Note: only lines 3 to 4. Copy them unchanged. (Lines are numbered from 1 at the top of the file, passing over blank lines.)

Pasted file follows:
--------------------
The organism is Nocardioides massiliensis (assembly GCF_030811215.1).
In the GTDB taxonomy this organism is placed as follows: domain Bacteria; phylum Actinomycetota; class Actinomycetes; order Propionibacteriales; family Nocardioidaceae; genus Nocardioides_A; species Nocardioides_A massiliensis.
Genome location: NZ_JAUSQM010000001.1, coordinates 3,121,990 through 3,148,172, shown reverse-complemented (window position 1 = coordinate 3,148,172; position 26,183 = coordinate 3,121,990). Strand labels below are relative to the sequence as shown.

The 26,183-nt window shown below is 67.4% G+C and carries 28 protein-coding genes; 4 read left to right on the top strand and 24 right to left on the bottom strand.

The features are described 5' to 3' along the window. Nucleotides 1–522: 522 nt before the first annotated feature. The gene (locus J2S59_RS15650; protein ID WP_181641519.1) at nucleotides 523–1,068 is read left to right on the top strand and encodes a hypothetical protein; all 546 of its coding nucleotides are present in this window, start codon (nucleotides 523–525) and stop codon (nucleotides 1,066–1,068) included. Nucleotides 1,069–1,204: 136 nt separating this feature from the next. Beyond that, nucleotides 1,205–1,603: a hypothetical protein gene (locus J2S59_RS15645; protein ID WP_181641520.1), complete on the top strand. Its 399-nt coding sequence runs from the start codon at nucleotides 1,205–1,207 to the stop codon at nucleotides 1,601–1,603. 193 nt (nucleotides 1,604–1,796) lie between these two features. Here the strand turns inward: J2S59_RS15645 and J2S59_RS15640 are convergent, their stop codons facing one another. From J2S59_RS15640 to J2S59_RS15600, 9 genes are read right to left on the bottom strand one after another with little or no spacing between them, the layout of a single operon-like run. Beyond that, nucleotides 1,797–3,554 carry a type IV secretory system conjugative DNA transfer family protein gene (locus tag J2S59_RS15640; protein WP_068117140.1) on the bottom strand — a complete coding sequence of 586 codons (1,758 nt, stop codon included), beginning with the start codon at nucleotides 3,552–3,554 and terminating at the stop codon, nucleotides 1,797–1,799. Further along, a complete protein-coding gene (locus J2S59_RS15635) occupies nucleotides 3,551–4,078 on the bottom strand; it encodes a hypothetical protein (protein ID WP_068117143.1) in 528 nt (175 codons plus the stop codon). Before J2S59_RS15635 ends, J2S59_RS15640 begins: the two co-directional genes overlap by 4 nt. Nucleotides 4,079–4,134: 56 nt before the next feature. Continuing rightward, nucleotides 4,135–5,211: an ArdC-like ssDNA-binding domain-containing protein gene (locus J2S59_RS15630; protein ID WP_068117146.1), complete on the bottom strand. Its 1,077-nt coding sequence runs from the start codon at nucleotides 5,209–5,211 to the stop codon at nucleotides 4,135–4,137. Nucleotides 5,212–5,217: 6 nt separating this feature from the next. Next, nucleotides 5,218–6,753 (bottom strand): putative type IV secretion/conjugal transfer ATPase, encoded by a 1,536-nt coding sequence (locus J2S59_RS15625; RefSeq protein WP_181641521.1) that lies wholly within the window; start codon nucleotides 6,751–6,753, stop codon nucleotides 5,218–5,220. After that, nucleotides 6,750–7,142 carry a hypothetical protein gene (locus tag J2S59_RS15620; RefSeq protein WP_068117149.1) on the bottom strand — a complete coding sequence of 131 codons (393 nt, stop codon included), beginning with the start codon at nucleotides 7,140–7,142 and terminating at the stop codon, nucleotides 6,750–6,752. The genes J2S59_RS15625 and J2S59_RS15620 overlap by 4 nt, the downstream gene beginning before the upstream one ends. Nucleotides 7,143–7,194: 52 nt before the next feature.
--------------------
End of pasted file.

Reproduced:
Genome location: NZ_JAUSQM010000001.1, coordinates 3,121,990 through 3,148,172, shown reverse-complemented (window position 1 = coordinate 3,148,172; position 26,183 = coordinate 3,121,990). Strand labels below are relative to the sequence as shown.

The 26,183-nt window shown below is 67.4% G+C and carries 28 protein-coding genes; 4 read left to right on the top strand and 24 right to left on the bottom strand.